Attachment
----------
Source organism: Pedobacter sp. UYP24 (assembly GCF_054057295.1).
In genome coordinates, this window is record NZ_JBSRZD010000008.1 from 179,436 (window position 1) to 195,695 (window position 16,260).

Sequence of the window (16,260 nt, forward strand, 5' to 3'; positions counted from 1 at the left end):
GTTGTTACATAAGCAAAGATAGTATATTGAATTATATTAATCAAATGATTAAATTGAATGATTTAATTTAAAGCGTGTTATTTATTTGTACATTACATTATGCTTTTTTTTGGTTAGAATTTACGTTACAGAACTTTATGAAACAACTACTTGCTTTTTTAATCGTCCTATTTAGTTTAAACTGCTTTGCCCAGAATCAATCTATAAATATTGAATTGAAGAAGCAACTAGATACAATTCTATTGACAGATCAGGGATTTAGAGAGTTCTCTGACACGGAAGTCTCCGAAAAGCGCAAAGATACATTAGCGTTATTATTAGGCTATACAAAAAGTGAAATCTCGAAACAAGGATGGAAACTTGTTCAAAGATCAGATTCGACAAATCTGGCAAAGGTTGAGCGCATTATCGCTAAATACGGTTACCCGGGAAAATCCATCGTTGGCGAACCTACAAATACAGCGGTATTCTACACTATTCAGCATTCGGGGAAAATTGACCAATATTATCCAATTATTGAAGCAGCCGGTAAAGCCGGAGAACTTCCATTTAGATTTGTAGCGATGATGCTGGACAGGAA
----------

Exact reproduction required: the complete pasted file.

Source organism: Pedobacter sp. UYP24 (assembly GCF_054057295.1).
In genome coordinates, this window is record NZ_JBSRZD010000008.1 from 179,436 (window position 1) to 195,695 (window position 16,260).

Sequence of the window (16,260 nt, forward strand, 5' to 3'; positions counted from 1 at the left end):
GTTGTTACATAAGCAAAGATAGTATATTGAATTATATTAATCAAATGATTAAATTGAATGATTTAATTTAAAGCGTGTTATTTATTTGTACATTACATTATGCTTTTTTTTGGTTAGAATTTACGTTACAGAACTTTATGAAACAACTACTTGCTTTTTTAATCGTCCTATTTAGTTTAAACTGCTTTGCCCAGAATCAATCTATAAATATTGAATTGAAGAAGCAACTAGATACAATTCTATTGACAGATCAGGGATTTAGAGAGTTCTCTGACACGGAAGTCTCCGAAAAGCGCAAAGATACATTAGCGTTATTATTAGGCTATACAAAAAGTGAAATCTCGAAACAAGGATGGAAACTTGTTCAAAGATCAGATTCGACAAATCTGGCAAAGGTTGAGCGCATTATCGCTAAATACGGTTACCCGGGAAAATCCATCGTTGGCGAACCTACAAATACAGCGGTATTCTACACTATTCAGCATTCGGGGAAAATTGACCAATATTATCCAATTATTGAAGCAGCCGGTAAAGCCGGAGAACTTCCATTTAGATTTGTAGCGATGATGCTGGACAGGAA